Relation of Mercury to Other Chemical Constituents in Ground Water in the Kirkwood-Cohansey Aquifer System, New Jersey Coastal Plain, and Mechanisms for Mobilization of Mercury from Sediments to Ground Water

Water-Resources Investigations Report 2000-4230

Prepared in cooperation with the New Jersey Department of Environmental Protection



Water from 265 domestic wells that tap the unconfined Kirkwood-Cohansey aquifer system in the Coastal Plain of New Jersey contained concentrations of mercury that are equal to or exceed the U.S. Environmental Protection Agency maximum contaminant level (MCL) of 2 ug/L (micrograms per liter). The wells range in depth from 50 to 200 feet, and are located in 32 discrete, mostly residential, areas that were developed primarily on former agricultural land during the 1950?s through the 1970?s. Concentrations in two other areas exceeded 1 ug/L. Naturally occurring mercury concentrations in ground water from the Kirkwood-Cohansey aquifer system typically are less than 0.01 ug/L, but concentrations in water from some wells were as much as 42 ug/L. No evidence currently exists that conclusively links known point sources such as landfills, industrial operations, or commercial enterprises to most of the elevated concentrations of mercury in ground water in the residential areas. Possible sources of the mercury include pesticides and atmospheric deposition. Analysis of water from wells in 6 of the 34 areas for other constituents indicates that nitrate concentrations also commonly are elevated above background levels (which typically are undetectable at 0.01 milligrams per liter), and exceed the MCL of 10 milligrams per liter in some samples. Several volatile organic compounds (VOCs), including chloroform, also have been measured in water from wells at many of the 34 sites. Analytical results for water samples collected at several depths from boreholes at 2 of the 34 sites indicate elevated concentrations of calcium, magnesium, barium, strontium, nitrate, and chloride, which may be related to both agricultural chemical applications and septic-system effluent. Determinations of tritium and helium concentrations indicate that water containing elevated concentrations of mercury recharged the aquifer between 9.4 and 79 years ago, which includes the period during which many of the 34 sites were undergoing a change from agricultural or undeveloped to residential land use. Batch equilibrium experiments were used to measure adsorption of dissolved mercury, mercuric chloride, and phenylmercuric acetate by aquifer sediments at pH 3.5-4.0, 4.5-5.0, and 5.5-6.0. In nearly all cases, 55 to 95 percent of the mercury added to the sediments was adsorbed. Mercury mobilization from aquifer sediments inoculated with mercury was investigated by leaching the sediments with two concentrations of nitric acid (a component of acid rain), a sodium chloride solution (simulating road salt), and three fertilizer solutions. A solution of 20-20-20 (nitrogenphosphorous-potassium) fertilizer removed virtually all of the mercury with which the sediments had been inoculated. The sodium chloride solution was moderately effective in removing applied mercury from the sediments, as was a solution of nitric acid. A more dilute nitric acid solution and two sodium nitrate fertilizer solutions were less effective. Results of these experiments indicate that mercury adsorbs to aquifer sediments, but that varying amounts can be removed by infiltrating solutions, some of which can be related to specific land uses. Land-use history at the 34 sites generally indicates a change from agricultural or undeveloped settings to residential settings. Whatever the source of mercury to these sites, a change in the geochemical environment of the soil and aquifer brought about by land-use change probably provides mechanisms for mobilizing the mercury from soils and sediments to ground water.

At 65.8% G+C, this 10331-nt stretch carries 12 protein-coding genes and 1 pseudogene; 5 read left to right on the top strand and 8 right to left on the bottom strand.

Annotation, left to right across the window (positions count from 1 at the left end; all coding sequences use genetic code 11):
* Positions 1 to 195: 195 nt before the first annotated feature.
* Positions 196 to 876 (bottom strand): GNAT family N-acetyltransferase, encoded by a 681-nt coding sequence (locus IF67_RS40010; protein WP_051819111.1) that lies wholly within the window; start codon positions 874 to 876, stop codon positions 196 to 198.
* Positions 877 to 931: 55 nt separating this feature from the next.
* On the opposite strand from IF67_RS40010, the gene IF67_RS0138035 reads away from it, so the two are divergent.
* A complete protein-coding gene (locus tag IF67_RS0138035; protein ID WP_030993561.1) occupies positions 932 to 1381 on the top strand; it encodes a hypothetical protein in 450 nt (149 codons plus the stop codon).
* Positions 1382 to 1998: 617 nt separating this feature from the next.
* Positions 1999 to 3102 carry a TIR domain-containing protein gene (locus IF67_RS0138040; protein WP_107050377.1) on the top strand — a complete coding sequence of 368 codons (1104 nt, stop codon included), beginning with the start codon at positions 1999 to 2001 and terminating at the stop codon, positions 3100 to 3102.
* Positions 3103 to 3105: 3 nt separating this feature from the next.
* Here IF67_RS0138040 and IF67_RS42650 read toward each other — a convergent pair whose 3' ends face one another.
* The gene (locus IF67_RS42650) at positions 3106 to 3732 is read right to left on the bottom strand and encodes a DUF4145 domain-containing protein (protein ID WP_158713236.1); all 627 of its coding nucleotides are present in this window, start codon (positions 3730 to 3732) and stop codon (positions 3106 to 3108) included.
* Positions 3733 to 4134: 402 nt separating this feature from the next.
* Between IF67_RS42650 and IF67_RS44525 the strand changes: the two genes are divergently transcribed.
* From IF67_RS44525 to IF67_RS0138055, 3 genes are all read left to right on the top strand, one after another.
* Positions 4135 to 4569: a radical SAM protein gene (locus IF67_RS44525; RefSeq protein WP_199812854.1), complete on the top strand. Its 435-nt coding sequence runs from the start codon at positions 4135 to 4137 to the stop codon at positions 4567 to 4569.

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USGS Numbered Series
Relation of Mercury to Other Chemical Constituents in Ground Water in the Kirkwood-Cohansey Aquifer System, New Jersey Coastal Plain, and Mechanisms for Mobilization of Mercury from Sediments to Ground Water
Series title:
Water-Resources Investigations Report
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Geological Survey (U.S.)
Contributing office(s):
New Jersey Water Science Center
vii, 72 p.